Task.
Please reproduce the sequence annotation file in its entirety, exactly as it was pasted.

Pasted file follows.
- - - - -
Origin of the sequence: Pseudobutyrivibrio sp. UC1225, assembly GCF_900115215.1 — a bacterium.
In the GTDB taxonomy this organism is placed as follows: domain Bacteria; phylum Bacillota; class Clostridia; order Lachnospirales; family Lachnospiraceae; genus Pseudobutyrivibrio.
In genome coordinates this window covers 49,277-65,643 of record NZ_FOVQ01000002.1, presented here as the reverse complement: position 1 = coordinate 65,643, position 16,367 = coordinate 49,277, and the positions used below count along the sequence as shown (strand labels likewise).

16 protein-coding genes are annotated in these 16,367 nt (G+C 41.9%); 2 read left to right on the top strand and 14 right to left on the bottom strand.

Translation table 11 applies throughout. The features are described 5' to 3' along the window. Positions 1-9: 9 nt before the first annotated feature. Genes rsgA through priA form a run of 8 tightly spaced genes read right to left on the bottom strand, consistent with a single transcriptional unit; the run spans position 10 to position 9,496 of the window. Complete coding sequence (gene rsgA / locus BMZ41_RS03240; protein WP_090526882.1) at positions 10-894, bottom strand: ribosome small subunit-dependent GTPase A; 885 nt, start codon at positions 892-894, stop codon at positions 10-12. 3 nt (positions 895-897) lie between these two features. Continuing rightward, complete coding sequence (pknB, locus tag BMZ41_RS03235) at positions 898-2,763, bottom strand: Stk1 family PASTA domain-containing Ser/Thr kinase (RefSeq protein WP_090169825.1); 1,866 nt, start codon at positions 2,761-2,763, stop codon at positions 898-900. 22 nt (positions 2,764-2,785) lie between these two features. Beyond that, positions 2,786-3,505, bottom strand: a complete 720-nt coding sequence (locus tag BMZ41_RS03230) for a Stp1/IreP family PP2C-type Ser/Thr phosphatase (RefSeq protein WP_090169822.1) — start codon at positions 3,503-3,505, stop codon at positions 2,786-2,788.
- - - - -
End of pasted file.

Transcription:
Origin of the sequence: Pseudobutyrivibrio sp. UC1225, assembly GCF_900115215.1 — a bacterium.
In the GTDB taxonomy this organism is placed as follows: domain Bacteria; phylum Bacillota; class Clostridia; order Lachnospirales; family Lachnospiraceae; genus Pseudobutyrivibrio.
In genome coordinates this window covers 49,277-65,643 of record NZ_FOVQ01000002.1, presented here as the reverse complement: position 1 = coordinate 65,643, position 16,367 = coordinate 49,277, and the positions used below count along the sequence as shown (strand labels likewise).

16 protein-coding genes are annotated in these 16,367 nt (G+C 41.9%); 2 read left to right on the top strand and 14 right to left on the bottom strand.

Translation table 11 applies throughout. The features are described 5' to 3' along the window. Positions 1-9: 9 nt before the first annotated feature. Genes rsgA through priA form a run of 8 tightly spaced genes read right to left on the bottom strand, consistent with a single transcriptional unit; the run spans position 10 to position 9,496 of the window. Complete coding sequence (gene rsgA / locus BMZ41_RS03240; protein WP_090526882.1) at positions 10-894, bottom strand: ribosome small subunit-dependent GTPase A; 885 nt, start codon at positions 892-894, stop codon at positions 10-12. 3 nt (positions 895-897) lie between these two features. Continuing rightward, complete coding sequence (pknB, locus tag BMZ41_RS03235) at positions 898-2,763, bottom strand: Stk1 family PASTA domain-containing Ser/Thr kinase (RefSeq protein WP_090169825.1); 1,866 nt, start codon at positions 2,761-2,763, stop codon at positions 898-900. 22 nt (positions 2,764-2,785) lie between these two features. Beyond that, positions 2,786-3,505, bottom strand: a complete 720-nt coding sequence (locus tag BMZ41_RS03230) for a Stp1/IreP family PP2C-type Ser/Thr phosphatase (RefSeq protein WP_090169822.1) — start codon at positions 3,503-3,505, stop codon at positions 2,786-2,788.